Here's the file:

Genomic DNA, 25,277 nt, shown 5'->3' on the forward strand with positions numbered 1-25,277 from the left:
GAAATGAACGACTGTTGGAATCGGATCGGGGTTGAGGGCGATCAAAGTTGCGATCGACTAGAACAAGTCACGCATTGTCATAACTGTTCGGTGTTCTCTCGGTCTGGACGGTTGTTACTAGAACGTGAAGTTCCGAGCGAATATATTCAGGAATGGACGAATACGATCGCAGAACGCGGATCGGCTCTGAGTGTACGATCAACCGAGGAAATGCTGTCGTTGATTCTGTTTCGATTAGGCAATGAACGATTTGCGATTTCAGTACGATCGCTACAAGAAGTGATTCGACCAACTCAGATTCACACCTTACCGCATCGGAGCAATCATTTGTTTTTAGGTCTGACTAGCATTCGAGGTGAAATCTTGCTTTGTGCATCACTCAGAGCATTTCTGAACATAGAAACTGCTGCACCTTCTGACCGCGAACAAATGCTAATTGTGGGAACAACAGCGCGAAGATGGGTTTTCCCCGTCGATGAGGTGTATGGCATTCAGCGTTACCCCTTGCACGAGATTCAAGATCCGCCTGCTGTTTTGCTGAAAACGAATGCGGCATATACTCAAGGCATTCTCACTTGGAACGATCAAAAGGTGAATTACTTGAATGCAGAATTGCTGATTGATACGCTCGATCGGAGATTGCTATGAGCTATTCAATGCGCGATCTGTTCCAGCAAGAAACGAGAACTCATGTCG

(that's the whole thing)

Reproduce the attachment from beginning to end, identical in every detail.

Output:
Genomic DNA, 25,277 nt, shown 5'->3' on the forward strand with positions numbered 1-25,277 from the left:
GAAATGAACGACTGTTGGAATCGGATCGGGGTTGAGGGCGATCAAAGTTGCGATCGACTAGAACAAGTCACGCATTGTCATAACTGTTCGGTGTTCTCTCGGTCTGGACGGTTGTTACTAGAACGTGAAGTTCCGAGCGAATATATTCAGGAATGGACGAATACGATCGCAGAACGCGGATCGGCTCTGAGTGTACGATCAACCGAGGAAATGCTGTCGTTGATTCTGTTTCGATTAGGCAATGAACGATTTGCGATTTCAGTACGATCGCTACAAGAAGTGATTCGACCAACTCAGATTCACACCTTACCGCATCGGAGCAATCATTTGTTTTTAGGTCTGACTAGCATTCGAGGTGAAATCTTGCTTTGTGCATCACTCAGAGCATTTCTGAACATAGAAACTGCTGCACCTTCTGACCGCGAACAAATGCTAATTGTGGGAACAACAGCGCGAAGATGGGTTTTCCCCGTCGATGAGGTGTATGGCATTCAGCGTTACCCCTTGCACGAGATTCAAGATCCGCCTGCTGTTTTGCTGAAAACGAATGCGGCATATACTCAAGGCATTCTCACTTGGAACGATCAAAAGGTGAATTACTTGAATGCAGAATTGCTGATTGATACGCTCGATCGGAGATTGCTATGAGCTATTCAATGCGCGATCTGTTCCAGCAAGAAACGAGAACTCATGTCG